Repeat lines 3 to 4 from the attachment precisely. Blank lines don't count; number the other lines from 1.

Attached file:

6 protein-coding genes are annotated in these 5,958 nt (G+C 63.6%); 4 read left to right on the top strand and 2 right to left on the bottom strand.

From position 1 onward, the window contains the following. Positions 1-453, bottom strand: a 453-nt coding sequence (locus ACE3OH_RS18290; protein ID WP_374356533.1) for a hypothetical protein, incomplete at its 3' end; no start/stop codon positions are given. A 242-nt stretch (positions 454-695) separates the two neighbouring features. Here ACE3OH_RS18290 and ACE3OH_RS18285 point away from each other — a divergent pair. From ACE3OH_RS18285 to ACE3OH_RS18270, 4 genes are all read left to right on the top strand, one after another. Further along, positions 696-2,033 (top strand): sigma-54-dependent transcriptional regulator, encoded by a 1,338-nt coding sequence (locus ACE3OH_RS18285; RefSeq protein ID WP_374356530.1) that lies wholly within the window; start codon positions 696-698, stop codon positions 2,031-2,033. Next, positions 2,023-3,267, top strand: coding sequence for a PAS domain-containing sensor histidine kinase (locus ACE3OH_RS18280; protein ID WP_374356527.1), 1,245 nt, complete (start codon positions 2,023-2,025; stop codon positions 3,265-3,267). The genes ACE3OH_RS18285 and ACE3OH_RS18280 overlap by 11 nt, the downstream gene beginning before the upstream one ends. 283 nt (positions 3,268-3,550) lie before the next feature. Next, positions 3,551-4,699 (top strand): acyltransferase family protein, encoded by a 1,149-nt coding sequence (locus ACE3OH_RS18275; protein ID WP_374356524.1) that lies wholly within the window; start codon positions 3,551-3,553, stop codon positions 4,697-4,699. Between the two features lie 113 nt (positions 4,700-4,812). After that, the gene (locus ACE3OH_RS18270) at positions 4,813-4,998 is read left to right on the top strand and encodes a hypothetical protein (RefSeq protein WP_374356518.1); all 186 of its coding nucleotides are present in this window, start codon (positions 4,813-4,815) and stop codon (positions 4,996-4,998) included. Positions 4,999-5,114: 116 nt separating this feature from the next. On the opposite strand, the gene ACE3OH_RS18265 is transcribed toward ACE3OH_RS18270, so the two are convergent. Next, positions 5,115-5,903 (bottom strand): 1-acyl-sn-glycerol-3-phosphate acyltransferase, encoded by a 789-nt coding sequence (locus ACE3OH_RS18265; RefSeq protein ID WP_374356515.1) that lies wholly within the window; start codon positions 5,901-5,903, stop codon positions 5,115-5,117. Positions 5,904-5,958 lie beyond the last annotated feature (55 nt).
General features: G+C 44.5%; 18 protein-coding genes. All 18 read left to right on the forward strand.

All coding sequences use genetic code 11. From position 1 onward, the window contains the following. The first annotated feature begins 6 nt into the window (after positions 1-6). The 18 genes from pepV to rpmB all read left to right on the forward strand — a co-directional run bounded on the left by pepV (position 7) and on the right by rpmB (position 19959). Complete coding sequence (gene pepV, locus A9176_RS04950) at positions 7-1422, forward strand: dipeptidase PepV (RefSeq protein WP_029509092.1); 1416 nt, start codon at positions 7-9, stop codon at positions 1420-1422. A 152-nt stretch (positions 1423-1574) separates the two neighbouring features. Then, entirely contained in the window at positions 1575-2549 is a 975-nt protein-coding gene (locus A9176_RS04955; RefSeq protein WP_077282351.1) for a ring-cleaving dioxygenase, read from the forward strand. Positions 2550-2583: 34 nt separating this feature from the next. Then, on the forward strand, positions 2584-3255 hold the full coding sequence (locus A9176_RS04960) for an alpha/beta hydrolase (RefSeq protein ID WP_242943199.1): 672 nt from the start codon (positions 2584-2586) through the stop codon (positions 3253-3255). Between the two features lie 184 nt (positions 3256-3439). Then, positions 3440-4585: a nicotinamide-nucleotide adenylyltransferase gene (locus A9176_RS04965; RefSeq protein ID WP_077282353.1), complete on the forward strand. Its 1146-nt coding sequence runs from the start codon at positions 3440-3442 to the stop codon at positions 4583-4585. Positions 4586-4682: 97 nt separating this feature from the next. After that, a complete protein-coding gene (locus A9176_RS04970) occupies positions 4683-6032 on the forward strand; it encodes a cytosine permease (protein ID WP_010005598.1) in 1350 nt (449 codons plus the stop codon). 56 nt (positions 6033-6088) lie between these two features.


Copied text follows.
General features: G+C 44.5%; 18 protein-coding genes. All 18 read left to right on the forward strand.

All coding sequences use genetic code 11. From position 1 onward, the window contains the following. The first annotated feature begins 6 nt into the window (after positions 1-6). The 18 genes from pepV to rpmB all read left to right on the forward strand — a co-directional run bounded on the left by pepV (position 7) and on the right by rpmB (position 19959). Complete coding sequence (gene pepV, locus A9176_RS04950) at positions 7-1422, forward strand: dipeptidase PepV (RefSeq protein WP_029509092.1); 1416 nt, start codon at positions 7-9, stop codon at positions 1420-1422. A 152-nt stretch (positions 1423-1574) separates the two neighbouring features. Then, entirely contained in the window at positions 1575-2549 is a 975-nt protein-coding gene (locus A9176_RS04955; RefSeq protein WP_077282351.1) for a ring-cleaving dioxygenase, read from the forward strand. Positions 2550-2583: 34 nt separating this feature from the next. Then, on the forward strand, positions 2584-3255 hold the full coding sequence (locus A9176_RS04960) for an alpha/beta hydrolase (RefSeq protein ID WP_242943199.1): 672 nt from the start codon (positions 2584-2586) through the stop codon (positions 3253-3255). Between the two features lie 184 nt (positions 3256-3439). Then, positions 3440-4585: a nicotinamide-nucleotide adenylyltransferase gene (locus A9176_RS04965; RefSeq protein ID WP_077282353.1), complete on the forward strand. Its 1146-nt coding sequence runs from the start codon at positions 3440-3442 to the stop codon at positions 4583-4585. Positions 4586-4682: 97 nt separating this feature from the next. After that, a complete protein-coding gene (locus A9176_RS04970) occupies positions 4683-6032 on the forward strand; it encodes a cytosine permease (protein ID WP_010005598.1) in 1350 nt (449 codons plus the stop codon). 56 nt (positions 6033-6088) lie between these two features.